Sergt. Manuel, of No.4 Company, was out of the line with boils for some considerable time. He was a very gallant and cheerful fighter. Sergt. Trott had been in the line for six weeks on end, during which he had not seen Manuel. When the battalion went out to rest these two worthies met. “I have got something interesting to show you,” said Trott, and produced an ordinary looking round of ammunition which he held up in front of Manuel’s nose. “This” he explained, “is what we use in the line to kill Germans – we call it a ’round.’ Want to keep it as a souvenir”.
Click on the link below to view and download the book for free:
Further Sources for the Welsh Guards
Charles Humble Dudley-Ward, who wrote the regimental history, kept a detailed journal of his service with the Regiment. Totalling over 850 pages and spanning six volumes, this important resource can be viewed at the Imperial War Museum: Documents.6374. I haven’t seen Dudley-Ward’s journals but they are described as an outstanding resource in the catalogue. After the war diary, this is probably the most important source relating to the Regiment during the First World War.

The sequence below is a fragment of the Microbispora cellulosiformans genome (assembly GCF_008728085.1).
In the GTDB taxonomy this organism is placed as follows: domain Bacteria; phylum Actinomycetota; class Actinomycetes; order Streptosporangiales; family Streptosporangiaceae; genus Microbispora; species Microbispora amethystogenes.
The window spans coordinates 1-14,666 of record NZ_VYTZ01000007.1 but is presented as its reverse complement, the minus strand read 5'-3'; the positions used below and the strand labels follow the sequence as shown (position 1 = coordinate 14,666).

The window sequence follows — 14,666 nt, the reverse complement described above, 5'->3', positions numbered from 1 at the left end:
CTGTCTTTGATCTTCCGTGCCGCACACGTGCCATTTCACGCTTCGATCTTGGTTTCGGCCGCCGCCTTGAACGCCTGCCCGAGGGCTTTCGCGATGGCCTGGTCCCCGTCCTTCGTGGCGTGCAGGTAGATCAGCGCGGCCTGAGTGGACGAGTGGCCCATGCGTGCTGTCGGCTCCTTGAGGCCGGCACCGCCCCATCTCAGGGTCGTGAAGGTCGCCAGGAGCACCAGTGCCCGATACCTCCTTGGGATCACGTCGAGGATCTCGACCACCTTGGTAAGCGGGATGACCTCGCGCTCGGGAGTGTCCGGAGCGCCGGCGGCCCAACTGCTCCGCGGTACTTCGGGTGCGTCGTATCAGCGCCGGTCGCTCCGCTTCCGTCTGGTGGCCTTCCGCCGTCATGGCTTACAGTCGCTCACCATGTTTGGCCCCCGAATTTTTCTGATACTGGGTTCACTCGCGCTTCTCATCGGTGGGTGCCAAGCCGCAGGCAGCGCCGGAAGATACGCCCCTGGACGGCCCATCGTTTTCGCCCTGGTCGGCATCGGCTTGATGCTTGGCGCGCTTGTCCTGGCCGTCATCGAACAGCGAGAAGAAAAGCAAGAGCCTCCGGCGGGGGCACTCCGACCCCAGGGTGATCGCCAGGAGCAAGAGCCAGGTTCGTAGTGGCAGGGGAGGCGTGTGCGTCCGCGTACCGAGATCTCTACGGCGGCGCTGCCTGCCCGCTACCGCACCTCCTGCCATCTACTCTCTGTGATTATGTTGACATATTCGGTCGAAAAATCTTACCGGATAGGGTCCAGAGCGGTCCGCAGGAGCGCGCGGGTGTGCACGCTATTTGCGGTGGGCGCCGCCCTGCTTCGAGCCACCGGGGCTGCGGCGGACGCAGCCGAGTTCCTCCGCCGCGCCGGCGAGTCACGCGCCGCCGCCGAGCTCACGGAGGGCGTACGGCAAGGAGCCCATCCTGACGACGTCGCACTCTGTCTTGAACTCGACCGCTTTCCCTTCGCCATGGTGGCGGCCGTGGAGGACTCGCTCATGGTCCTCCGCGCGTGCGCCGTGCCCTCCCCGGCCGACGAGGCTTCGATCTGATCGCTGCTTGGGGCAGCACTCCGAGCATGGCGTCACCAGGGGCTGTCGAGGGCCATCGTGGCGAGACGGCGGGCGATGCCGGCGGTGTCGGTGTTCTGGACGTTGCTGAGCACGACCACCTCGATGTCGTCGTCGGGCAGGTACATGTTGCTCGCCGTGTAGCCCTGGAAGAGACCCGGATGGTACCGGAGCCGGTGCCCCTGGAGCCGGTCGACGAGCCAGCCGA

There is a two-volume History of the Guards Division in the Great War by Cuthbert Headlam which is useful for putting the 1st Battalion’s role in context within both the 3rd Guards Brigade and Guards Division. There are maps containing the Division’s boundaries during major attacks which can save a lot of time in trying to work out where units were operating.
Extracts from the War Diary of the Welsh Guard
Below is part of the letter written by Lieutenant-Colonel William Murray Threipland describing the Battalion’s first action at Loos on 28 September 1915. The attack was a disaster and the 3rd Brigade of Guards suffered heavy casualties.